16)  Listen to relaxing 'white noise' music CD's if that will help you.  Keep the volume low enough that you can just drift off to sleep.

17)  Document your sleeping patterns using a Sleep Journal.  Try this for two weeks and observe your behaviour patterns.  Eg.  Why did I get up in the middle of the  night?  Was I hungry?  Thirsty?  I went to a get-together last night and came home late, so I was extra tired in the morning.  I studied late into the night.  I was watching tv or playing on the computer late. 

18)  Take melatonin every day for maximum of two weeks.  This is a natural hormone your body makes, but the supplement can also be helpful as a short-term fix.

19)  Make sure you have comfortable pillows.  I noticed there are pillows created for various positions of sleeping.  Eg.  sleeping on your stomach, on your side, on your back.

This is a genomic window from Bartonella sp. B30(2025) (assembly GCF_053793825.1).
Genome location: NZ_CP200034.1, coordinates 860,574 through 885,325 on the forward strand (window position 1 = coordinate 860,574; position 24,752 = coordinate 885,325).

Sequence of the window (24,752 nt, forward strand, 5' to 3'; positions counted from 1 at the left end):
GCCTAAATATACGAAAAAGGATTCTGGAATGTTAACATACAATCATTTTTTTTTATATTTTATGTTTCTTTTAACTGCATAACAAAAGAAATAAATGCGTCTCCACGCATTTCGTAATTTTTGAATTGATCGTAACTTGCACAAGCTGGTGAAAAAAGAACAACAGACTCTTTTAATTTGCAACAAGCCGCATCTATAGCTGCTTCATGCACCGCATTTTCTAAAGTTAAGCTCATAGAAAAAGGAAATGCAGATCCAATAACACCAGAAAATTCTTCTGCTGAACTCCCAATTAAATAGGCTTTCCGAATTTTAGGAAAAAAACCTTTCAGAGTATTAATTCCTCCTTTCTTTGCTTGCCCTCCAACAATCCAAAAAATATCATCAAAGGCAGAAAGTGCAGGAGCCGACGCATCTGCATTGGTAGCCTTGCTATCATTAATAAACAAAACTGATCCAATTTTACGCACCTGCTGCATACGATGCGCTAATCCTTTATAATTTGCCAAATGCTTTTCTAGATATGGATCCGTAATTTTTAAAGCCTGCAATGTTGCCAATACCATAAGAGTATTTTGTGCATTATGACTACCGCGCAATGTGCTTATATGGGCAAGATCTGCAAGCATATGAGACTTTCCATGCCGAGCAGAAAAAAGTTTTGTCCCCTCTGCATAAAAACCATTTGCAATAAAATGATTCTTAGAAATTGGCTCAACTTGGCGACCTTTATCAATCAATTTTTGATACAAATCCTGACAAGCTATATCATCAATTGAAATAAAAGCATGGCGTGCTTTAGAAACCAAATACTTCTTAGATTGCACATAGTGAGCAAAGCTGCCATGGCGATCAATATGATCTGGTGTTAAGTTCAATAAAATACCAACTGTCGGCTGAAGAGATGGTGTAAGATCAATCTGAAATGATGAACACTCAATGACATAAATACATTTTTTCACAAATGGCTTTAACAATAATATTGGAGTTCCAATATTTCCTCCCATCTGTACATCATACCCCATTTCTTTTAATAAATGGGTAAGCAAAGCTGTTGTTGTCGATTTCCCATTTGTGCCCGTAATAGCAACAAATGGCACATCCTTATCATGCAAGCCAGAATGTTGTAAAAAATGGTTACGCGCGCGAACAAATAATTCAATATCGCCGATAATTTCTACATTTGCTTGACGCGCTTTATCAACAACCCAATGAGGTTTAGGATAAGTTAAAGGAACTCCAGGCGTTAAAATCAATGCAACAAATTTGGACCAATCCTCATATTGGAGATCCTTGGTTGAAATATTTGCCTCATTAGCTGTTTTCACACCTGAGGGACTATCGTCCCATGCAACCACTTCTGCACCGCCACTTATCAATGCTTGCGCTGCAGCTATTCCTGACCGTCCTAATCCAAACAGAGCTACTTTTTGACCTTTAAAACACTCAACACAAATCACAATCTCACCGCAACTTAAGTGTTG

20)  Take note of the temperature in your room.  Is it too hot?  Too cold?  What temperature is right for you to get to sleep?

21)  Meditate an hour before bed-time.

22)  Buy a light 'dimmer'.  I bought mine from Ikea and it works like a charm.

If anyone else has more to add to this list, feel free to post your suggestions.  Hope this helps.

~ Dani

Edited by Dannigan
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23. Write down a list of things you want to do in the morning so that if you feel sluggish, you won't have to strain your willpower as much. Make it super bare-bones such as drink water; take medicine; brush teeth; change clothes etc.

24. If you know about sleep cycles and think that sleeping 7 hours is worse than sleeping 6 hours, you are being delusional and it's most likely just keeping you in a negative habit loop by sleeping less than you should. Waking up during REM time really only matters if you sleep less than 5 hours and/or are waking up naturally, without an alarm.